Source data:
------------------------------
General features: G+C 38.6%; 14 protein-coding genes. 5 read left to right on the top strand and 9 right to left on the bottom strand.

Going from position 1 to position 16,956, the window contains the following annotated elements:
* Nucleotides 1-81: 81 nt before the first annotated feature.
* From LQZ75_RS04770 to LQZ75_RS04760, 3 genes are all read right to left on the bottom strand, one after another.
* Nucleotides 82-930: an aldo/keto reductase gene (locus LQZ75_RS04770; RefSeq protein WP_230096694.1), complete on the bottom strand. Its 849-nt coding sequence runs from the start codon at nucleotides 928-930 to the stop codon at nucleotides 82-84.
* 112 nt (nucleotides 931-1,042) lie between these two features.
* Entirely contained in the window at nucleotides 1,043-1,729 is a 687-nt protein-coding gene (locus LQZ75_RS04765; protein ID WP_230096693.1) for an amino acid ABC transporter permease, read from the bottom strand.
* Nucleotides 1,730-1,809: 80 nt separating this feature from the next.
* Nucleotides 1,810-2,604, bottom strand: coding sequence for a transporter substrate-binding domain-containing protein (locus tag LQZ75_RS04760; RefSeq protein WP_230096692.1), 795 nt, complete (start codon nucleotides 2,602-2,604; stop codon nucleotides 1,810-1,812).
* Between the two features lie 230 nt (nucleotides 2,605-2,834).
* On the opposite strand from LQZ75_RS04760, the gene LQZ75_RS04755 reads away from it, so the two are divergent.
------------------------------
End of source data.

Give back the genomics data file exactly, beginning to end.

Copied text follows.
General features: G+C 38.6%; 14 protein-coding genes. 5 read left to right on the top strand and 9 right to left on the bottom strand.

Going from position 1 to position 16,956, the window contains the following annotated elements:
* Nucleotides 1-81: 81 nt before the first annotated feature.
* From LQZ75_RS04770 to LQZ75_RS04760, 3 genes are all read right to left on the bottom strand, one after another.
* Nucleotides 82-930: an aldo/keto reductase gene (locus LQZ75_RS04770; RefSeq protein WP_230096694.1), complete on the bottom strand. Its 849-nt coding sequence runs from the start codon at nucleotides 928-930 to the stop codon at nucleotides 82-84.
* 112 nt (nucleotides 931-1,042) lie between these two features.
* Entirely contained in the window at nucleotides 1,043-1,729 is a 687-nt protein-coding gene (locus LQZ75_RS04765; protein ID WP_230096693.1) for an amino acid ABC transporter permease, read from the bottom strand.
* Nucleotides 1,730-1,809: 80 nt separating this feature from the next.
* Nucleotides 1,810-2,604, bottom strand: coding sequence for a transporter substrate-binding domain-containing protein (locus tag LQZ75_RS04760; RefSeq protein WP_230096692.1), 795 nt, complete (start codon nucleotides 2,602-2,604; stop codon nucleotides 1,810-1,812).
* Between the two features lie 230 nt (nucleotides 2,605-2,834).
* On the opposite strand from LQZ75_RS04760, the gene LQZ75_RS04755 reads away from it, so the two are divergent.